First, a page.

Nickolas Butler is the author of the novel “Shotgun Lovesongs” and a forthcoming collection of short stories entitled, “Beneath the Bonfire.” Along the way, he has worked as: a Burger King maintenance man, a tutor, a telemarketer, a hot-dog vendor, an innkeeper (twice), an office manager, a coffee roaster, a liquor store clerk, and an author escort. His itinerant work includes: potato harvester, grape picker, and Christmas tree axe-man. He lives on sixteen acres of land in rural Wisconsin adjacent to a buffalo farm. He is married and has two children.
Describe your first job and what you remember most about it.
My parents owned a warehousing and distribution business during all of my teenage years, so my first job was probably working for them, packing pallets full of fluorescent lights destined for various Menards stores across the upper-Midwest. That job sometimes paid. My first *real* job was working as a Burger King maintenance man. I remember feeling very clueless, struggling to pack the right tools, learning how to drive a stick-shift, waking up way before sunrise to work on the machines inside restaurants before breakfast started. Smelling like fast-food. Grease in my arm-hair. Calibrating the soda-machines so that the ratio of sugar and water was correct. Being stranded on the roof of a Burger King in wintertime because while I was working on an HVAC system someone closed the roof-hatch and left me up there, freezing. That sort of thing.
I’ve had a lot of memorable and bizarre vocations. The Burger King job was definitely one of the strangest.
Tell us about a moment that changed the direction you took in your working life.
When I was about 28 or 29, my wife and I were living in Madison and because of a complex set of life circumstances, we were forced to apply for state benefits (food assistance, etc.) I was working part-time and my wife was in graduate school. At about that time, I just decided that I had to do something differently, either I was going to find a more conventional job that paid better money, or I would commit myself completely to becoming the best writer that I could be. Luckily for me, the writing thing has worked out. But let me tell you something. If you’ve never paid for your groceries with state coupons and a state food-card, it can feel: embarrassing, sad, guilt-ridden, surreal – a whole suite of desperate emotions. That experience was very profound for me, very life-changing. I reassessed everything.
What does a regular day in the life of Nickolas Butler look like?
Pretty boring, I think. I help get the kids ready for school. I read books to my daughter. I answer emails and texts. I drink a lot of coffee. Then I try to write for as long as I can. Sometimes it’s not very long at all, a little poem, a few sentences. Other times, on good days, I might write for four, six, eight hours on end, and later in the evening, several hours more. I take walks around our property: filling the birdfeeders, fetching the mail, stretching my legs, etc. I run errands: the post office, the grocery store, Target, etc. I write letters to friends and literary heroes when I get bored or bogged down. Then our nightly routine: make dinner, read more books to the kids, get everyone ready to sleep, wash dishes, good night. Basically, I’m a stay-at-home dad/best-selling international writer. Sometimes I get on a plane and go to Chicago, France, The Netherlands, California, Michigan. Most of the time I stay put, here in Eau Claire, and look out the window.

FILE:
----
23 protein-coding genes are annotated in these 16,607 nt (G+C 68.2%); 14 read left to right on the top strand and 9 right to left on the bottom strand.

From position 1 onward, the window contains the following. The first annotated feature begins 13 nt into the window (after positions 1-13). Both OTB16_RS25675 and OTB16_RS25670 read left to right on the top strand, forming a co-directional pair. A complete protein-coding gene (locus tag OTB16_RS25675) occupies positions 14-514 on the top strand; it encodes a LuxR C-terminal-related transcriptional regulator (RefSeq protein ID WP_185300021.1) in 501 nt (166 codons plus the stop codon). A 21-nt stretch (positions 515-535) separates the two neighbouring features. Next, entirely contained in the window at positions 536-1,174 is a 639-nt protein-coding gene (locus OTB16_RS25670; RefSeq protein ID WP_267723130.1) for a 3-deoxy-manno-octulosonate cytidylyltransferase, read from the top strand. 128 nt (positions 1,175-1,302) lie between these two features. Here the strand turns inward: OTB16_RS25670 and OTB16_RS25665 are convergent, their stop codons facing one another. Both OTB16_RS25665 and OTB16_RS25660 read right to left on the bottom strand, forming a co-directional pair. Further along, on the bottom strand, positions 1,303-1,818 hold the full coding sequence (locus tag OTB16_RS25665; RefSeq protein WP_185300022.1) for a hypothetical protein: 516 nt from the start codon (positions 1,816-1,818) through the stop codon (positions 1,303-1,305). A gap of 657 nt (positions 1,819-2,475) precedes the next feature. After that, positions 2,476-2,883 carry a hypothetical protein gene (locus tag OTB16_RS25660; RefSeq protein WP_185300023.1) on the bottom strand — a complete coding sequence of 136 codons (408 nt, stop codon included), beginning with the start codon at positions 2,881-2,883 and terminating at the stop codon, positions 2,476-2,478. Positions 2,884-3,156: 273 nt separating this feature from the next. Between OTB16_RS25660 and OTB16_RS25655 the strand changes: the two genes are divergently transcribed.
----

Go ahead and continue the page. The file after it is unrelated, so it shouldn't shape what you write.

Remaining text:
What do you see the future of your work looking like?
I’m interested in exploring different genres. I’ve written some plays, recently a screenplay. I’ve got a book of poetry that is now in need of a publisher. But fiction is going to be the central gravity of my career, I think, the focus. I want to explore certain themes: kindness, friendship, love, nature, decency. I see future projects being rooted here, in Wisconsin, or certainly the Midwest. I don’t know. I’m very fortunate. I’m just having fun right now. Thinking about new ideas, new characters, new moral conundrums.
When you think of the difference between making a living and making a life, what comes to mind?
This is a tough question to answer thoughtfully because I think the question is sort of circling around ideas of money, sacrifice, meaning, fulfillment, art, and duty. I also think that the question asks me to define the difference between “making a living” and/or “making a life”, and I’m not sure semantically what that difference is, or whether or not most people even perceive a difference. I don’t want to demoralize or denigrate anyone out there who is just scraping by, maybe working a job they don’t adore, or perhaps working a very “ordinary” 9-5. I’m also not sure how this question relates to new immigrants to this country, or folks saddled by heaps of college or medical debt – do they have the privilege to think about the nuances of this question? Maybe, maybe not. I don’t know.
I feel very blessed. I had a passion, I followed that passion, and now my life is unfathomably happy. But not everyone has a passion, and that’s okay. Or maybe their passion is their kids, or their church, or their garden, and what they do 9-5 really doesn’t matter to them. I think that’s totally okay. The honest answer is, I don’t know. I don’t know.
This interview with Nickolas Butler is part of a series. We hope you’ll keep reading, and learn more about our Working Lives Project: Making a Living and Making a Life in Wisconsin.
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|Making a Living and Making a Life in Wisconsin||In the Breakroom with Penelope Trunk||In the Breakroom with Jessie Garcia||In the Breakroom with Brad Lichtenstein||In the Breakroom with Michelle Wildgen (coming March 4)|